He doesn't think it's gonna work.

Well, we're gonna go down trying.

That's all. Thank you. You can go.

I want to go down trying.

All right. Pick up the stopwatch.

- Ready?
- Mm-hmm.

Hey, little boy.

I'm Dr. Robbins, and this is Dr. Karev.

You've got a long road ahead of you,

but we're gonna do everything
we can to help you.

And your mom, too.

How's she doing?


Oh. I haven't checked.

I ran a pregnant chick all
over the hospital today.

Made her quiz me on my stupid boards

till she damn near died,

and I haven't even checked
to see how she's doing.

Apparently, I'm the only
person in this hospital

who didn't know she was pregnant...

because I'm too busy worrying about

my own stupid damn self

to even make an effort to learn
my interns freakin' names.

It doesn't matter if
I pass those boards or not,

I don't deserve that fellowship.

You know why I like you so much?

I honestly have no idea.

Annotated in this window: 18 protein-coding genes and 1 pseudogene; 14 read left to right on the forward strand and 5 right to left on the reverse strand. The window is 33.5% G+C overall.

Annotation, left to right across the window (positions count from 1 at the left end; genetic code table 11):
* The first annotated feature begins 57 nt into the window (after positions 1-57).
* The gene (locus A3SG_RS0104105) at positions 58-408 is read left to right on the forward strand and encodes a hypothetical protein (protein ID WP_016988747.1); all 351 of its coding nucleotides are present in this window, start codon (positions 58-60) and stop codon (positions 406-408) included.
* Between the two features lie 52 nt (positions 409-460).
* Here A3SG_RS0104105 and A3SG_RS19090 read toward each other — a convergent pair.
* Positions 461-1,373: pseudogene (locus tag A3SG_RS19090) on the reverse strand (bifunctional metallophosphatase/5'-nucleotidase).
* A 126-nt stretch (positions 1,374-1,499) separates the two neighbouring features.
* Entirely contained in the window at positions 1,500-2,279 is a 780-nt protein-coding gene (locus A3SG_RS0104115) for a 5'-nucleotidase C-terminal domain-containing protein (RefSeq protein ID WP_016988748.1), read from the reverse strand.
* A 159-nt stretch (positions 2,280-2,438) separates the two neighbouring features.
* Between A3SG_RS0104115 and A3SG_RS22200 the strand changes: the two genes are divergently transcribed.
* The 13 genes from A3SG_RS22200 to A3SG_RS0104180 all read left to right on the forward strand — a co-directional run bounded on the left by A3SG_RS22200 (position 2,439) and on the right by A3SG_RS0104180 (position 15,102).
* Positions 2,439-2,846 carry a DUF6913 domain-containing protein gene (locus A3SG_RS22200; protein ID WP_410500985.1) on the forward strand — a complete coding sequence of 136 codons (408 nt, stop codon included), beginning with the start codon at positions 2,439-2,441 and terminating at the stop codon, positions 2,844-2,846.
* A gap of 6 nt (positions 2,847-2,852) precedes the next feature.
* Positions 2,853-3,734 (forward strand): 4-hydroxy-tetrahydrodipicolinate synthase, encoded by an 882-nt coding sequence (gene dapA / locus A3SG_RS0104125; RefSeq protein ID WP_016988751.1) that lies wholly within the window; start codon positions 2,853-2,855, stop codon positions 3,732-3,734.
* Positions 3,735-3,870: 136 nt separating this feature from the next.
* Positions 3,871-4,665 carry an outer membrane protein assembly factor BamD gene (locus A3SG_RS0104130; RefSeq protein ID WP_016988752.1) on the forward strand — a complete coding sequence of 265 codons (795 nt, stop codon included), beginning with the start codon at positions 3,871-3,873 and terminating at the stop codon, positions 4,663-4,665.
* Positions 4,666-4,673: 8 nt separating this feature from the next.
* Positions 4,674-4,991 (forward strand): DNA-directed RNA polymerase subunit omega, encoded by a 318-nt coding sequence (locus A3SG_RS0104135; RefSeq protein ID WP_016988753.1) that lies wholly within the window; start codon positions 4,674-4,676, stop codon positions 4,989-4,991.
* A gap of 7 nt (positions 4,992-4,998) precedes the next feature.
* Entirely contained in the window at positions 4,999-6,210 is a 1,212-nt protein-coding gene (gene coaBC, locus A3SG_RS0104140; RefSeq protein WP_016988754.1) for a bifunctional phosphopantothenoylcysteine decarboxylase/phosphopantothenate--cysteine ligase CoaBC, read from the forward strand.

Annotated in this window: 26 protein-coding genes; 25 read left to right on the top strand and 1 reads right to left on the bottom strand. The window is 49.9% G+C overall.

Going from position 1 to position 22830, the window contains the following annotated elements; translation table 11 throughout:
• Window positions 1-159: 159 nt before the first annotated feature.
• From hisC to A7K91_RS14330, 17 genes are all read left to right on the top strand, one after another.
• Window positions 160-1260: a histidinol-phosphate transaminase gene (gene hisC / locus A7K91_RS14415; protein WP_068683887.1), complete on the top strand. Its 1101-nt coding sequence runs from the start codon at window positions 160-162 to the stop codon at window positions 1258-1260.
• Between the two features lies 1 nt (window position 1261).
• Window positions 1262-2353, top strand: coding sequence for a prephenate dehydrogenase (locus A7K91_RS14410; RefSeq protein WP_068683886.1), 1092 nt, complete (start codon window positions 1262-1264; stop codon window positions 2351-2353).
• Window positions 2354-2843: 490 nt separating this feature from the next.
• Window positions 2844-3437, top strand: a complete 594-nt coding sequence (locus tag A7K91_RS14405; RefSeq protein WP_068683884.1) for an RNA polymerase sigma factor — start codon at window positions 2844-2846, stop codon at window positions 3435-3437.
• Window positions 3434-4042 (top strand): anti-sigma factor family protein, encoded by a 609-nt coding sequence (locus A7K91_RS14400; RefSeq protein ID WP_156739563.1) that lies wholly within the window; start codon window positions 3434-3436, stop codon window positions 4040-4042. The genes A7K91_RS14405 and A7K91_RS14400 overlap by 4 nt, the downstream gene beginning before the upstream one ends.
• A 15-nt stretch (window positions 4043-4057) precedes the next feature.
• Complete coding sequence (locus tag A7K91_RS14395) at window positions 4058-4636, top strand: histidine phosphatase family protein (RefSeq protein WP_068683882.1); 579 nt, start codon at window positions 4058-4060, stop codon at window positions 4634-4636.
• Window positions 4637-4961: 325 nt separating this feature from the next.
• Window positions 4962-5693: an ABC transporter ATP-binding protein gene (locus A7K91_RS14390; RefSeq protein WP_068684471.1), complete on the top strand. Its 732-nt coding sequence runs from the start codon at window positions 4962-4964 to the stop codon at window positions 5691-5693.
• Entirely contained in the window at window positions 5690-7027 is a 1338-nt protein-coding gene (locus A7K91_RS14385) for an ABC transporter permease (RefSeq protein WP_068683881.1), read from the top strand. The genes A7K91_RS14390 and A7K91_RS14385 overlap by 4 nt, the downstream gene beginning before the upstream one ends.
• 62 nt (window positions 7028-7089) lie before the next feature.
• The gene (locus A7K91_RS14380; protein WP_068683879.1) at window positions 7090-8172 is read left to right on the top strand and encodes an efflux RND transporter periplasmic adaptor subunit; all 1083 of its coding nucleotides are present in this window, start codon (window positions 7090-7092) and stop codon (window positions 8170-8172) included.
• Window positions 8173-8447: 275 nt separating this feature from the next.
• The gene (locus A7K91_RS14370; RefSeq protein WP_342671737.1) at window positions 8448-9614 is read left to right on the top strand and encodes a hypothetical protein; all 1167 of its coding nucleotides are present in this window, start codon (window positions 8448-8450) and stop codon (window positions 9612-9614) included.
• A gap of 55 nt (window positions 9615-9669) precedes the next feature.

You remind me of me.

Peds surgeons? We're-we're vicious.

We're the most hard-core
surgeons in the hospital.

I mean, when I was a resident,

I was...

I was a full-on horror show.

But that's what it takes
to learn how to save

tiny humans like this one.

- Yeah.
- Yeah.

But do me a favor.

Learn your interns freakin' names.

We may not like it...

but it really is important

to stop every once in a while,

get out of your own head,

and see the bigger picture.

Uh, Dr. Sloan, I need
a word with you about Avery.

Dr. Bailey, I have a patient.

He was right.

Avery... he was... was right.

She's gonna be able to use her arms.


why did I say no?

You were being careful.

Yeah, but she was my prize patient.

I've done ground-breaking
work on her behalf.

You were a resident like Avery.

You get more experience,
you get more conservative.